Thursday, 31 March 2011

Leeds Metropolitan - Leading the way on Student Union Drug Policy (part 2)

For the lead up to this, if you haven't read already, please see the story so far.

As you may be aware, a policy motion was submitted to Leeds Metropolitan Student's Union, achieving 83.27% in favour at the referendum in March. However, due to low voter turn-out the policy was not automatically accepted and was to be taken to the Student Representative Council (SRC).

The policy motion, if adopted would mandate the union;
  • To commit to a full, open and honest debate about drugs with as much of the membership as possible.
  • To involve relevant agencies in our decisions.
  • To seek to influence decision makers to review and radically overhaul the way the country views and controls these substances.
  • To campaign to decriminalise the possession of substances for personal use.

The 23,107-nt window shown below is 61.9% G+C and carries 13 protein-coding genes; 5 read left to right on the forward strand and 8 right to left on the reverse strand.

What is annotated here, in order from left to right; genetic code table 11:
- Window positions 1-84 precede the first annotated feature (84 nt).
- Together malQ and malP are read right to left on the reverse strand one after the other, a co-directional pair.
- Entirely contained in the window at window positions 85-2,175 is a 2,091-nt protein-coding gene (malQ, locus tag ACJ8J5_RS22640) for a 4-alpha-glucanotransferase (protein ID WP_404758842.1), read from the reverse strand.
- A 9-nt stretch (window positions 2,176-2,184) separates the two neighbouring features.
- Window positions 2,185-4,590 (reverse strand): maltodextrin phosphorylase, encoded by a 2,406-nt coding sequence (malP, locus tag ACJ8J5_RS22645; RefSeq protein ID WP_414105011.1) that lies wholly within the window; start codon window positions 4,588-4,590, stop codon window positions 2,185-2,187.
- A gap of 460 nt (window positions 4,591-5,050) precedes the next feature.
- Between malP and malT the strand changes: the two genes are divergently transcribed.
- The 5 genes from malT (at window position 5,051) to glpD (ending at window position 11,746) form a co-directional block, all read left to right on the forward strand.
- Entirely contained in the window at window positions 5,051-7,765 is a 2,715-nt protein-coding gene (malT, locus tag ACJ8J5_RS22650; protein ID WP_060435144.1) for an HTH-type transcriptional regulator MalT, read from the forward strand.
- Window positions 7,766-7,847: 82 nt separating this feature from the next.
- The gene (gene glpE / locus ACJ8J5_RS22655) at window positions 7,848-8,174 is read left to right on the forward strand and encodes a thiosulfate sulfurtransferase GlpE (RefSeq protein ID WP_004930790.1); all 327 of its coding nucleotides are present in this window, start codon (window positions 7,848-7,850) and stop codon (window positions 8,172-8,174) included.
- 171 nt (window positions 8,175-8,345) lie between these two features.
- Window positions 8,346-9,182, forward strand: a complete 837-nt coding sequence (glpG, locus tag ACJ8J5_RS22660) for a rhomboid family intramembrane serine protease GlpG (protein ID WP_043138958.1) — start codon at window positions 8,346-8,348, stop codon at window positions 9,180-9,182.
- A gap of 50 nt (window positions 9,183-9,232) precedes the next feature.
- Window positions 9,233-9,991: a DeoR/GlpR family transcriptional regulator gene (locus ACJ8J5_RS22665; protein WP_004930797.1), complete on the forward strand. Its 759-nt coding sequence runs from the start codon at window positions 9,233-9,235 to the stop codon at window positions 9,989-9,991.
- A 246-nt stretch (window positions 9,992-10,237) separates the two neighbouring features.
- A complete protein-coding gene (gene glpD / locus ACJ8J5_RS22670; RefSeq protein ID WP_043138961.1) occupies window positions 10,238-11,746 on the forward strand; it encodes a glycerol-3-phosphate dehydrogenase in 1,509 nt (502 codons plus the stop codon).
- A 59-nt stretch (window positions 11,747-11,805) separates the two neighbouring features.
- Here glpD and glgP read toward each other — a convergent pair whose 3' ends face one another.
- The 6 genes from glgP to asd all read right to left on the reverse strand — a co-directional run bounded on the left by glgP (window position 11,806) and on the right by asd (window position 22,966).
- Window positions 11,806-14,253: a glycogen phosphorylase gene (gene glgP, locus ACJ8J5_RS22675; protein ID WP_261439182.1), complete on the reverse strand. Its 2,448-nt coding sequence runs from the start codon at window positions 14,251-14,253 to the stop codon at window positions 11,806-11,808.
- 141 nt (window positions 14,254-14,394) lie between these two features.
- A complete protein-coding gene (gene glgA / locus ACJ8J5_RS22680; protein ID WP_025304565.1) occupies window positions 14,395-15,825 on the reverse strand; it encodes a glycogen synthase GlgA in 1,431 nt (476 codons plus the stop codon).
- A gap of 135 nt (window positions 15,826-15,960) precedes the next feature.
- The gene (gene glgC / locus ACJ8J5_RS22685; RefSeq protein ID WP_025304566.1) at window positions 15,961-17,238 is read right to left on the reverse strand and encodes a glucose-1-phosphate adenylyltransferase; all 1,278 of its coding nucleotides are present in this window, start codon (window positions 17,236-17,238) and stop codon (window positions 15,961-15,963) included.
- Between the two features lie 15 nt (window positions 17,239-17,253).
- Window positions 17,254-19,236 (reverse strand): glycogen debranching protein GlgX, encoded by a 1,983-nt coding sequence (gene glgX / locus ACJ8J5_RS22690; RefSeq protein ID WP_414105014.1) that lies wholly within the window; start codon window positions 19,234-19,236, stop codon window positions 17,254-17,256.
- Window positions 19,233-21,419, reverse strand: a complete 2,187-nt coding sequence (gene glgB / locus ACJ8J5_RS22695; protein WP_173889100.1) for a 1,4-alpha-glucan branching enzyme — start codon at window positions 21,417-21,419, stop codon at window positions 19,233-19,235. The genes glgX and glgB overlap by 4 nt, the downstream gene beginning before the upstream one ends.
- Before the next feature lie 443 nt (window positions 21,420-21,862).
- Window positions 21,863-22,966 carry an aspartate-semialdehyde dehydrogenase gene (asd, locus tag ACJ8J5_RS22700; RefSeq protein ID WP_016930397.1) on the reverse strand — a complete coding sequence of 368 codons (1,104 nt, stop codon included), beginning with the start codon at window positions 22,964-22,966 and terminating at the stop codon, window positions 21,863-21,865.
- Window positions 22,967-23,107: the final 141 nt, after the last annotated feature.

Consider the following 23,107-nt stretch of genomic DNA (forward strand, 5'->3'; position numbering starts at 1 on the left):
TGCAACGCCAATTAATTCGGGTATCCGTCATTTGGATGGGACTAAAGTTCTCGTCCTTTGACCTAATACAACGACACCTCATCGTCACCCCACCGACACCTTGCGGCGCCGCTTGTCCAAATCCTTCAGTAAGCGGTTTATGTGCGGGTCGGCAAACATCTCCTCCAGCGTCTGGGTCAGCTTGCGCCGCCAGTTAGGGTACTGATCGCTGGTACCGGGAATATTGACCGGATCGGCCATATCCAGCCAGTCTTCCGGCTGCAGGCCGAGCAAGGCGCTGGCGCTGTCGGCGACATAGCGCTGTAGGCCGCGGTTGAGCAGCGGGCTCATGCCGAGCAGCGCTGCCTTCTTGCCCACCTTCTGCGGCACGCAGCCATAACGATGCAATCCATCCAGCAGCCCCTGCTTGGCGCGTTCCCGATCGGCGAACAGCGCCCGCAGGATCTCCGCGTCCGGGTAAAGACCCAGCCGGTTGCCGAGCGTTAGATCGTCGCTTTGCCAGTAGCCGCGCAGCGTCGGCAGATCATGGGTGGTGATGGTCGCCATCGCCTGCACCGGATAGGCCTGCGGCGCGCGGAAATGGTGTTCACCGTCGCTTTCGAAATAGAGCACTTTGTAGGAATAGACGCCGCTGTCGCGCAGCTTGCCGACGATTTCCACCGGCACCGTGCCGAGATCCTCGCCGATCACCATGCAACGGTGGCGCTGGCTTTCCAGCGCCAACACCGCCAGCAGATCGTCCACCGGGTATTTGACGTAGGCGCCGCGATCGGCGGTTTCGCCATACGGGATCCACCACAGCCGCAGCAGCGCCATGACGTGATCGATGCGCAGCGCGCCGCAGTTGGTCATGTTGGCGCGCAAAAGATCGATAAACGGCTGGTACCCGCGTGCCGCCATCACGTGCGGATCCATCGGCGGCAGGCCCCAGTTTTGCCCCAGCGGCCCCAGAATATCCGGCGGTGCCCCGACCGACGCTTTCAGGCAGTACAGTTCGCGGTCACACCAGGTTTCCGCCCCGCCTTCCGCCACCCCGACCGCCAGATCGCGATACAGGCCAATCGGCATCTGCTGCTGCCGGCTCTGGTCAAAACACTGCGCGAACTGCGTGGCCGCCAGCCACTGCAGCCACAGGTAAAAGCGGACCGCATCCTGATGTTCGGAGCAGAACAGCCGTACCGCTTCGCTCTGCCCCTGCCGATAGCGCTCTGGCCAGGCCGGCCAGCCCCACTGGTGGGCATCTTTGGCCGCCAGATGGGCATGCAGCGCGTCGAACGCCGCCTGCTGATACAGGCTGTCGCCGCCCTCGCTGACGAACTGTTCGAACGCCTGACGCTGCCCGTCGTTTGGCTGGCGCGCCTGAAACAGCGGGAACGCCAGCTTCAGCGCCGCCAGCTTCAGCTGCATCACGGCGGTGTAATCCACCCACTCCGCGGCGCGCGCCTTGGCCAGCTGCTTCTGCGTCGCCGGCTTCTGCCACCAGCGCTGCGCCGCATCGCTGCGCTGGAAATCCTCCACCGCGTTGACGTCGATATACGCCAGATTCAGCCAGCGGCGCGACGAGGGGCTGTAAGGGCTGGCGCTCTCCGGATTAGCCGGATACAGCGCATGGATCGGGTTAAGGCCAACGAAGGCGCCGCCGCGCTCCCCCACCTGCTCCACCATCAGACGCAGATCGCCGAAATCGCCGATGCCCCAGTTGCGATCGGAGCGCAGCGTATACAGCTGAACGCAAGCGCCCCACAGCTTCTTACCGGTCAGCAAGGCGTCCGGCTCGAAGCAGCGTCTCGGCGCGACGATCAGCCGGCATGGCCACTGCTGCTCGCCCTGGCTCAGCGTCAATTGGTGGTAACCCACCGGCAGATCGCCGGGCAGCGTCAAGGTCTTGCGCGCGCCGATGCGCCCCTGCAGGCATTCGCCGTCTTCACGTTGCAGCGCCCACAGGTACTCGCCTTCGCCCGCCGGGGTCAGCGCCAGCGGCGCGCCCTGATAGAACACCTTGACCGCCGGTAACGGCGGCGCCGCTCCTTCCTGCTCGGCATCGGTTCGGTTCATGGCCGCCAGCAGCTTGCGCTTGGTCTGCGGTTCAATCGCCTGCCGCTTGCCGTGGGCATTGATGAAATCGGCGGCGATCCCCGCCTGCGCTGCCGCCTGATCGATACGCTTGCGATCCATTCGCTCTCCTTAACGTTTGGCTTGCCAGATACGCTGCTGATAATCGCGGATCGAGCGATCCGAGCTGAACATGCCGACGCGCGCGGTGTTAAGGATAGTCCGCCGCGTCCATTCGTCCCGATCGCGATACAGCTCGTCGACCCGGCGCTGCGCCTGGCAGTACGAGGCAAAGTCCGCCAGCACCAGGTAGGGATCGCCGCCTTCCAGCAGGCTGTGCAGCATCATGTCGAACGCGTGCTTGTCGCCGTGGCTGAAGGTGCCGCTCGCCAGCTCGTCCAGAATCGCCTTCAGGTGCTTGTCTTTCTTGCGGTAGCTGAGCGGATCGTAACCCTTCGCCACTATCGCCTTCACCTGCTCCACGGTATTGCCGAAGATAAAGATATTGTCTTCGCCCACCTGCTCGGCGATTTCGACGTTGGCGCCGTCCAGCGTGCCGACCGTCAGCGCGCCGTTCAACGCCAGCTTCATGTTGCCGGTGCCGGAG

• To oppose any cuts to primary health services which would be prejudicial to the public health.
On the 29th of March the SRC convened to discuss issues surround the running of the Union, including the two policy motions that received majority support at referendum. I had prepared a little speech for the meeting, however, due to the policy motion being discussed twice before at SRC, it was decided not to discuss these motions and to go straight to a vote.

I have to be honest, I wasn't too sure that the policy would pass. It's usually such an uphill struggle for institutions to accept what is commonly seen as a radical proposal. I was bracing myself for it to fail. Those in favour were asked to raise their hands first, a good number raised their hands but not enough to ensure it passing. Then followed those against, and for a few fleeting moments a real panic struck me as the first few hands started to raise. Luckily, after the initial few hands, none more followed.

The policy PASSED!

I have the great joy of being able to announce that after everything I've done to make this happen, Leeds Metropolitan University Student's Union is the first Student's Union in the country to accept the War on Drugs is a War on People and to oppose the victimization of millions of people every year. When I finish my time at university, and I still have at least two years left to achieve more, I can proudly say I made some level of a difference in trying to change our system in what can sometimes feel like an endless war.